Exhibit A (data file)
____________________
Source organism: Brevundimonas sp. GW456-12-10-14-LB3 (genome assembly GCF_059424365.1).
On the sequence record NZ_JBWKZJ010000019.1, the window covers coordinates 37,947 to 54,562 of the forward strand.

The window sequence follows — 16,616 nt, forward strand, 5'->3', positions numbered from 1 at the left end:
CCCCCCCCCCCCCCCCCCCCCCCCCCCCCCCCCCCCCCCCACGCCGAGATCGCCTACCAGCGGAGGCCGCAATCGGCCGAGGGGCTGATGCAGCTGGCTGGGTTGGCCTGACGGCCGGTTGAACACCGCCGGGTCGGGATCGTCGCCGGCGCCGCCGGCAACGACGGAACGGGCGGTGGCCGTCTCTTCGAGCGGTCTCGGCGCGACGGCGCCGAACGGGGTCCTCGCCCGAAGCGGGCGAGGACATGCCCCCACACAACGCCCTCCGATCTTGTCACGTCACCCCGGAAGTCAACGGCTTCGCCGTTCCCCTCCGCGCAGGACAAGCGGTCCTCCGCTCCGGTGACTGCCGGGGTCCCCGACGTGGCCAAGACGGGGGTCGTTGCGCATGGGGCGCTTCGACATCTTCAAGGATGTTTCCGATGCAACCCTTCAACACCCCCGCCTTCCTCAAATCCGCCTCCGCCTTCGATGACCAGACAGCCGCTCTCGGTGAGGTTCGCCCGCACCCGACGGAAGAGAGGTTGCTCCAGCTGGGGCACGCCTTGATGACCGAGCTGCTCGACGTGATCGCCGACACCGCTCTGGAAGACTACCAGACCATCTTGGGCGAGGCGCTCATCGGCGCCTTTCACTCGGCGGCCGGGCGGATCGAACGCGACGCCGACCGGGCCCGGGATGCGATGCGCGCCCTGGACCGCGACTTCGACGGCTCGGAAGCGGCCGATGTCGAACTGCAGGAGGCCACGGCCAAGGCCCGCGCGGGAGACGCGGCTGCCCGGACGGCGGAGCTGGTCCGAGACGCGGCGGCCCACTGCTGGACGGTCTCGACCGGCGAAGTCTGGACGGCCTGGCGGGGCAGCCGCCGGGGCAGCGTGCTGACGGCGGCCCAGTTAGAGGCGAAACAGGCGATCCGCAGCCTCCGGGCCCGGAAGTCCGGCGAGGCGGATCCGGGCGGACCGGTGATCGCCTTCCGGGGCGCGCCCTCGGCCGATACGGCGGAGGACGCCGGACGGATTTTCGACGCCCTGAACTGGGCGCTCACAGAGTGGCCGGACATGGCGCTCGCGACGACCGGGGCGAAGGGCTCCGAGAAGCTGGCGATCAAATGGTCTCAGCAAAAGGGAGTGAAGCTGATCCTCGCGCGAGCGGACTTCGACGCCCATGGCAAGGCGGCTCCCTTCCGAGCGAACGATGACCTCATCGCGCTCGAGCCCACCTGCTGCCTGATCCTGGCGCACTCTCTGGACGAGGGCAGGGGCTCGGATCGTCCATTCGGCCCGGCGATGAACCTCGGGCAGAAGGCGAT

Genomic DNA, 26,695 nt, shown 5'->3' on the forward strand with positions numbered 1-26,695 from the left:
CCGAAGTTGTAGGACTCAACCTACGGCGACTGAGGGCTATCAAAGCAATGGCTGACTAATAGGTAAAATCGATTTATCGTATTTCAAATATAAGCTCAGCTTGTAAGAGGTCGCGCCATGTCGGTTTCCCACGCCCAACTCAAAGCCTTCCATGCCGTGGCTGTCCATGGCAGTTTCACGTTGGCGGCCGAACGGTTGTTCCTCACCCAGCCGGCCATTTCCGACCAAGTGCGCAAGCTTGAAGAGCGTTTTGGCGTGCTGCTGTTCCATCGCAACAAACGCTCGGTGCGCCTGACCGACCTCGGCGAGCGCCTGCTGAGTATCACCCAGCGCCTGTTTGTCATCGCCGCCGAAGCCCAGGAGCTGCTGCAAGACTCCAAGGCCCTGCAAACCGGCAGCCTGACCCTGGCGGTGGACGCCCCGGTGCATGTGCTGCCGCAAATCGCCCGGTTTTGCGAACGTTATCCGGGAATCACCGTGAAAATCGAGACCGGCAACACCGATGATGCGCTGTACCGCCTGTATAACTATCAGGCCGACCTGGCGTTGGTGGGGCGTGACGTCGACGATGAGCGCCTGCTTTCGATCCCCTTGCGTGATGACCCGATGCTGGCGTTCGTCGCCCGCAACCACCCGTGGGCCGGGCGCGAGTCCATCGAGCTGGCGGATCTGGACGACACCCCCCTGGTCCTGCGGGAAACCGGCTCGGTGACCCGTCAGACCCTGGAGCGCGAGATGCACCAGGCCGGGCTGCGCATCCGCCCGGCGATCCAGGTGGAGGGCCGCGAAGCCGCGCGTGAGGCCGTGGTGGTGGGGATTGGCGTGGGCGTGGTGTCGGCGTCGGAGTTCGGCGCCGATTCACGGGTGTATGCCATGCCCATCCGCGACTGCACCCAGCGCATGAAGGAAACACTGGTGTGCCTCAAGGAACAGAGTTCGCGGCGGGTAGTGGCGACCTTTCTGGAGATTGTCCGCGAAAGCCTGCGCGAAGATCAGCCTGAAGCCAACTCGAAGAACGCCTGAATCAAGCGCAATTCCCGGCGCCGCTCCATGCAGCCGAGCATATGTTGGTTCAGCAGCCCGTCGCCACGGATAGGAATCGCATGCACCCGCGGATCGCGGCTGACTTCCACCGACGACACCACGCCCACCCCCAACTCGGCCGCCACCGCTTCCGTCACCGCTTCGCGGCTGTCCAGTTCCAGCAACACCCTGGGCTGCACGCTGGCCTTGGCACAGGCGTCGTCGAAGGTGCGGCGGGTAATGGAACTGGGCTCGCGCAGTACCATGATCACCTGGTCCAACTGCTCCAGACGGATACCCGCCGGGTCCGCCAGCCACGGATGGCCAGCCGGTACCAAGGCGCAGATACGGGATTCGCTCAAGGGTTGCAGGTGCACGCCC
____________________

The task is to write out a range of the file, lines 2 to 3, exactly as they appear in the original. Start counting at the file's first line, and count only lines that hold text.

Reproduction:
On the sequence record NZ_JBWKZJ010000019.1, the window covers coordinates 37,947 to 54,562 of the forward strand.

The window sequence follows — 16,616 nt, forward strand, 5'->3', positions numbered from 1 at the left end: